Hoi An: History and Passion for Street Food

The people of Hoi An love eating out, in particular street food. And this passion for the latter isn't just any random habit, but in fact history-based. In the 16th -19th centuries, Hoi An was one of Asia's primary trading ports. As such, the place was frequently visited by foreign traders from such countries as China, Holland, Portugal, Japan, and practically all over the world. Since these merchants had to eat especially after a whole day of working along the waterside, the locals thought of selling food to these traders without them having to leave their place of business. Thus, the birth of street food.

Hoi An's legendary street food is originally made of Central Vietnamese dishes. But with the abundance of foreign influence into the area, it had evolved, over time, into a combination of authentic Vietnamese taste and international flavors. Especially today, Hoi An street food comes in an even wider selection from snacks to meals and can be found in almost every corner. And whether you're looking for a quick fix, out for a family gathering, or even set to party, the sidewalks of Hoi An are sure to provide all your needs.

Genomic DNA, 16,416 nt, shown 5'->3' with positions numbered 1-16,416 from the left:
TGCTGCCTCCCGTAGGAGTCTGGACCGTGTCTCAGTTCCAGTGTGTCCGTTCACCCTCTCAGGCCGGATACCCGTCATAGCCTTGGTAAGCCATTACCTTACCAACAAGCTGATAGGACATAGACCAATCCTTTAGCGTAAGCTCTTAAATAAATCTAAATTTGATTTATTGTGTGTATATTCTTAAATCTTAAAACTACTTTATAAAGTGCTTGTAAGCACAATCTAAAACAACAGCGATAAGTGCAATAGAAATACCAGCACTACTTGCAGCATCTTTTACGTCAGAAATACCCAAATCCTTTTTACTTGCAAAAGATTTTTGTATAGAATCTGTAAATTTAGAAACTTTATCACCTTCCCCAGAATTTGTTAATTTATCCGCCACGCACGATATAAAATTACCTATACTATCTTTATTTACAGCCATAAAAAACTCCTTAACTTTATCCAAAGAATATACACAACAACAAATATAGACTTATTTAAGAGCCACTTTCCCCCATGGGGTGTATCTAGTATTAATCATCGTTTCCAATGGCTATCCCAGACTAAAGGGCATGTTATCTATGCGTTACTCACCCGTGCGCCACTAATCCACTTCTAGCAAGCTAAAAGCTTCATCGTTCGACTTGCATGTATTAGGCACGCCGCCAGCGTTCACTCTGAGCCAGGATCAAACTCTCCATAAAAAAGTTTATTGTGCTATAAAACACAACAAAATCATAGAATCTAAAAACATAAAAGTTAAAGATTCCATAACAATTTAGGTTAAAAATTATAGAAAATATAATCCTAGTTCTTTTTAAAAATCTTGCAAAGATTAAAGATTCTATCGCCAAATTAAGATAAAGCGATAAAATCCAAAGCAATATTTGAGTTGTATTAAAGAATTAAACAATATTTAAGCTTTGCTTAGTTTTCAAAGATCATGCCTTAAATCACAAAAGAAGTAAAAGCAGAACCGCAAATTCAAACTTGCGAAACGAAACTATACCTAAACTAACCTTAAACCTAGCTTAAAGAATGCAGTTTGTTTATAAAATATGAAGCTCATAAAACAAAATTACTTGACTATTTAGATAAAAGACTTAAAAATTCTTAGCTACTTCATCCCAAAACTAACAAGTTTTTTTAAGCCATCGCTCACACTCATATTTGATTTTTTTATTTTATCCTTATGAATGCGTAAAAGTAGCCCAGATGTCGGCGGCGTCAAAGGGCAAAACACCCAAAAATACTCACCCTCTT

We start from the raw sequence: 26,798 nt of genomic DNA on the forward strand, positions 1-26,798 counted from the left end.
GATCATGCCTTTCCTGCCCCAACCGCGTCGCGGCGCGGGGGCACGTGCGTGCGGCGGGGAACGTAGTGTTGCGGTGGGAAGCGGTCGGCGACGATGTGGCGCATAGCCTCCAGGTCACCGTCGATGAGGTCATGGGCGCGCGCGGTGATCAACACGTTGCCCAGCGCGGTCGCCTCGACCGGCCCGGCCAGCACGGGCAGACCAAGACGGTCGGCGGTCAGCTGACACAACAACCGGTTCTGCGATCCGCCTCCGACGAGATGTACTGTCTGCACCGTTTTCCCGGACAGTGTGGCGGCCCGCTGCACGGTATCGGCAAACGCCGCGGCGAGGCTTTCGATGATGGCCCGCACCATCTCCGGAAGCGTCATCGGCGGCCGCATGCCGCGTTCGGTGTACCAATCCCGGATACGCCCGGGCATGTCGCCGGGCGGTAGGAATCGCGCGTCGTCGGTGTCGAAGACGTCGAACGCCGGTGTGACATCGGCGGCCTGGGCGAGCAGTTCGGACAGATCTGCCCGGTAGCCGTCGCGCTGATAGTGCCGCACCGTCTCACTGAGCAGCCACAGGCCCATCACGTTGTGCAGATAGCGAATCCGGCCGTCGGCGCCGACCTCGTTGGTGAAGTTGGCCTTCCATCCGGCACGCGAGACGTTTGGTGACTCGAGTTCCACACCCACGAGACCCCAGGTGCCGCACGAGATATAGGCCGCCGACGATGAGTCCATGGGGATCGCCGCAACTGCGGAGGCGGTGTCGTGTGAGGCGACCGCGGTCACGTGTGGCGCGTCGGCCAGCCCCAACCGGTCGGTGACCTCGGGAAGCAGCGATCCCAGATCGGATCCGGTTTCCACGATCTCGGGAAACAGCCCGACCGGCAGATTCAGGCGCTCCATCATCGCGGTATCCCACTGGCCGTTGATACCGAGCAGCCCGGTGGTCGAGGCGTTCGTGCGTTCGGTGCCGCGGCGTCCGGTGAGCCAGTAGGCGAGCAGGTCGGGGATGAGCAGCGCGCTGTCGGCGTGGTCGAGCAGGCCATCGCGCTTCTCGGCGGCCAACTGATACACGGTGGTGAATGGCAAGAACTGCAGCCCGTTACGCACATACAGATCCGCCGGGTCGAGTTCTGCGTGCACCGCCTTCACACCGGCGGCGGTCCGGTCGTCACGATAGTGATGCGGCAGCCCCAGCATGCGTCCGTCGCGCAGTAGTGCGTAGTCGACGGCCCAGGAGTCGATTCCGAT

Che is one of the most popular street foods in Hoi An. It is usually a morning treat, a sweet soup made of different kinds, but the local favorite being dau van or hyacinth beans. It is composed of several gelatin-like black chunks of luong phanh, a Chinese jelly made from a plant of the same name and combined with some herbs. The jelly-like quality comes from rice flour or cassava that thickens the mixture. It is said to improve health and immunity, and quench dehydration especially on summer. A few drops of kumquat juice is essential for every bowl of che dau van, without whichthe meal is said to lose a signifact part of its flavor.

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